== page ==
See inside the world's Extraordinary Homes

The world is full of ultramodern homes that push architectural boundaries. Unfortunately, most of us don't get to step inside them and take a good look round. Until now. BBC2's The World's Most Extraordinary Homesis back and the new series brings some swoonworthy gems including a cross-shaped home offering two-way views from every room and a see-through swimming pool. The series provides around-the-world tour of the very best in architecture and design. If you haven't had a chance to tune in, here's a sneak peek of what you're missing...


From the road, Wall House gives little away, but crossing a contemporary drawbridge, you'll find a huge, breathtaking luxury home. Whole walls of glass and wood open up, blurring the lines between interior and exterior.Thanks to a nifty counterweight system, the walls and glass panelling glides up and down with every door opening via a remote control. And not only does this modern masterpiece overlook a golf course,the windows open right onto it, meaning you can tee off from your sitting room.

But the best bit? The double-decker swimming pool, of course. Why have one pool when you can have two? This home boasts a lap pool at ground level with another 55 tonne – but seamingly weightless – second pool floating above. Look up and watch people swimming above you, or look down to anyone working out below. Genius.


And you thought an A-frame was an interesting shape for a house? Think again. This striking mansion tucked away in the hills of Penela,the rural heart of Portugal, is snake shaped.

Casa Na Gateira might look like a bog-standard farm building from the outside, but once through the front door, it reveals itself as a truly contemporary home. The architects decided not to interfere with the landscape, creating a brilliant design that hugs the ground's original slope and turns back on itself as it steps down the terraces.


Built within a pine forest near the Atlantic coast, thisproperty is the brainchild ofPereira Miguel Architects and is set between two sand dunes that hug the side of building. Take a stroll up one to the roof and admire the view.

The Dune House, so called because it is set in the sandy terrain of Muda, had120 tonnes of sand excavated from its foundation to create the two artificial sand dunes that partially submerge the house on both sides. When viewed from above, the building takes the shape of a cross. The house is only ever one room thick, giving each room views in both directions.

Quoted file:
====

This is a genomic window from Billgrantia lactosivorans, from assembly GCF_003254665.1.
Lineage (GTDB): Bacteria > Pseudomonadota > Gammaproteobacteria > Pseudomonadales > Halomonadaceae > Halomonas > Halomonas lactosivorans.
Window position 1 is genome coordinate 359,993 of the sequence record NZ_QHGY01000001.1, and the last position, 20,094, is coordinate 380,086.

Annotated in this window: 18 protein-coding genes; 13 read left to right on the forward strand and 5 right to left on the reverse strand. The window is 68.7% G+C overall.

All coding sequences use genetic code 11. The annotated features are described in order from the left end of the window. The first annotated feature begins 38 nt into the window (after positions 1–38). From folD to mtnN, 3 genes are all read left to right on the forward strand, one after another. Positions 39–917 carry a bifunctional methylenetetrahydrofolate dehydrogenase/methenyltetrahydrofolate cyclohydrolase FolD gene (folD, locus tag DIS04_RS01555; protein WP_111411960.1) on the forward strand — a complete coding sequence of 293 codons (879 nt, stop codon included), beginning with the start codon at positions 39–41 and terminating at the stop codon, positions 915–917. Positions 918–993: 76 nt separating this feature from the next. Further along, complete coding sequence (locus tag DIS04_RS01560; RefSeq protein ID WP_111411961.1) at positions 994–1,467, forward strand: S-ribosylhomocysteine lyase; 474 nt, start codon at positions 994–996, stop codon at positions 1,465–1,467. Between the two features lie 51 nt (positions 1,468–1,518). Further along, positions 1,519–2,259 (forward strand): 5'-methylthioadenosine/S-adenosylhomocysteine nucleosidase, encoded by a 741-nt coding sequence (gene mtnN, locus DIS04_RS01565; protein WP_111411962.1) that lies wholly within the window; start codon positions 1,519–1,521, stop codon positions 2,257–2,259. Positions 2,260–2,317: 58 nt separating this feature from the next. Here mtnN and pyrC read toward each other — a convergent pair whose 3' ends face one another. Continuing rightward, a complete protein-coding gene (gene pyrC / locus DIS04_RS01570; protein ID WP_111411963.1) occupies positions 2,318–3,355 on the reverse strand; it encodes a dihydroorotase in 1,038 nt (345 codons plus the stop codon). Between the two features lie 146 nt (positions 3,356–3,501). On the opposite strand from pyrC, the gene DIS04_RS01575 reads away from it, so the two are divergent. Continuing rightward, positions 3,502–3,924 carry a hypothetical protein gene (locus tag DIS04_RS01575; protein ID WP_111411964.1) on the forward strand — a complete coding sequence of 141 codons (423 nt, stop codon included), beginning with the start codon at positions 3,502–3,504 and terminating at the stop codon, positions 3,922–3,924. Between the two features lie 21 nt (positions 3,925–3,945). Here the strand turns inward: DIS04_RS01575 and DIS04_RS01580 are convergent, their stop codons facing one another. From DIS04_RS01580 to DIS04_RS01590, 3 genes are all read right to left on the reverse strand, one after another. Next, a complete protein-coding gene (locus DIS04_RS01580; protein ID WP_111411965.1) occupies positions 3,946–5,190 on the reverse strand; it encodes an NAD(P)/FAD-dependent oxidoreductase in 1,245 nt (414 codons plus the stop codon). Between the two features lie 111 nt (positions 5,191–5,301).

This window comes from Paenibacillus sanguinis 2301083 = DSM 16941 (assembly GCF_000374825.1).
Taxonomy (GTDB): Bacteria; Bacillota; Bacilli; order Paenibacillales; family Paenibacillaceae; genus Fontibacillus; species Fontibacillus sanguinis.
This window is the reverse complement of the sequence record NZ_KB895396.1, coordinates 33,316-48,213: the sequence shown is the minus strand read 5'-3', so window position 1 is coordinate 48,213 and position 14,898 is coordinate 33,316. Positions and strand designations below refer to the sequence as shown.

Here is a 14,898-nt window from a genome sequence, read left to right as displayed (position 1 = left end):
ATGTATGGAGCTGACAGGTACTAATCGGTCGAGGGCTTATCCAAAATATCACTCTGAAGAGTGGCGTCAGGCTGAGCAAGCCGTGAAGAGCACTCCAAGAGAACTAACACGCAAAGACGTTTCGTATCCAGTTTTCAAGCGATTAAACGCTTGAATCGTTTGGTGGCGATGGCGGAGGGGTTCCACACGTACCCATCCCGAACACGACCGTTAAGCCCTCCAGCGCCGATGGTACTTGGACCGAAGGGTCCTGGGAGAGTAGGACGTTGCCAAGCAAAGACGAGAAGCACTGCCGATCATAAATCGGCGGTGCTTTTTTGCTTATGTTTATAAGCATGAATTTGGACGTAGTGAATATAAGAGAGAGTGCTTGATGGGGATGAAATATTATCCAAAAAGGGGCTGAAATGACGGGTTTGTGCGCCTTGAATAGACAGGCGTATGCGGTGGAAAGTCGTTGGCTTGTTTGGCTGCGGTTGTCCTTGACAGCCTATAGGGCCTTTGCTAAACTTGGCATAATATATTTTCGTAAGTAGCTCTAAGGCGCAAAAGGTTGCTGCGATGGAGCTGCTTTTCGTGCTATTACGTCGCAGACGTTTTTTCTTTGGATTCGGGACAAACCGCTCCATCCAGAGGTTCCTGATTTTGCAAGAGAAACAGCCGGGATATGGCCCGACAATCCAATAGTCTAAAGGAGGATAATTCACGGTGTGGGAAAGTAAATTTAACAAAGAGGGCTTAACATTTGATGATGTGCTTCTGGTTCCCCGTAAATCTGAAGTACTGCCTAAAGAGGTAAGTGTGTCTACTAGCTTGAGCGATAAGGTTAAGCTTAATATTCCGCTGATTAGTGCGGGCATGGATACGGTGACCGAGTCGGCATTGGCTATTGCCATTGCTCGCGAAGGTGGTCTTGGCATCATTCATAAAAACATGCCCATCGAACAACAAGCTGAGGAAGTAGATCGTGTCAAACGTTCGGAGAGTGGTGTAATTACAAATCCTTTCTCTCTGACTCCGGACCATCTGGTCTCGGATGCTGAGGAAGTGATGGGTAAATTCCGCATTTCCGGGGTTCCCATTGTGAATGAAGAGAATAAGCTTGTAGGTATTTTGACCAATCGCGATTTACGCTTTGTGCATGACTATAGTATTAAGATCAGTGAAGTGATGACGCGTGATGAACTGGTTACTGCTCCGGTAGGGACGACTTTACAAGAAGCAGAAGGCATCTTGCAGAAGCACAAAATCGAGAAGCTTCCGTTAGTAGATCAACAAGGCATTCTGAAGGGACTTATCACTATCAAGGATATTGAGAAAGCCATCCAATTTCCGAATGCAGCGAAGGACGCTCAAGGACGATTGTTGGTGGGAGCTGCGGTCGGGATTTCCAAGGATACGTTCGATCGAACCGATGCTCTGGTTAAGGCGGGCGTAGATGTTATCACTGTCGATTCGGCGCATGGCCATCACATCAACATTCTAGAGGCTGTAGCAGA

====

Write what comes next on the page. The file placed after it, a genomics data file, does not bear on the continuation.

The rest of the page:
The fact that it's built entirely from concrete – walls to floors, bathrooms and even the bed frames – gives it a clean and cohesive look.


It's only on entering its beautiful, landscaped gardens that you get a first glimpse of this Portuguese stunner, anchored into the hillside and bedrock. Inside, enormous windows offer views over the dramatic landscape. The main living space is one enormousroom, with double-height ceilings, and different areas zoned only by furniture.

With no walls to interrupt the flow, furniture can move around freely to create different zones and spaces – and 'rooms' can be moved easily to offer a different view each time.

There's also something about being so dwarfed that awakes the inner child in you – there are no obstacles to stop you from running, scooting or even rollerblading to get from A to B.

To break up the space, there's a wraparound mezzanine floor offering a cosier vibe. With a lower ceiling height and big beams, this all-wood space is ideal for reading nooks, snugs, TV dens or even a study. It's a welcoming contrast against the brighter, modern space downstairs.

Flex House

Shape is the USP of this property just outside Zurich, which features wide walls of glass, ribbon curves of concrete and slender steel columns. Overlooking a lake, it cocks a design snook at the chalets next door.

Villa Am See

Built for a car fanatic, an underground garage was the starting point for this property overlooking Lake Lucerne, which comprises three futuristic glass-fronted concrete boxes positioned for optimum views.

The extraordinary man-cave was carved from rock to incorporate a fitness zone, a cinema and a pool cantilevered over the hillside.

Missed an episode? Catch the re-run on Sunday at 7pm on BBC2 or watch it online here. The next episode will air on Wednesday at 8pm.

Lotte Brouwer

Lotte is the Digital Editor for Livingetc, and has been with the website since its launch. She has a background in online journalism and writing for SEO, with previous editor roles at Good Living, Good Housekeeping, Country & Townhouse, and BBC Good Food among others, as well as her own successful interiors blog. When she's not busy writing or tracking analytics, she's doing up houses, two of which have features in interior design magazines. She's just finished doing up her house in Wimbledon, and is eyeing up Bath for her next project.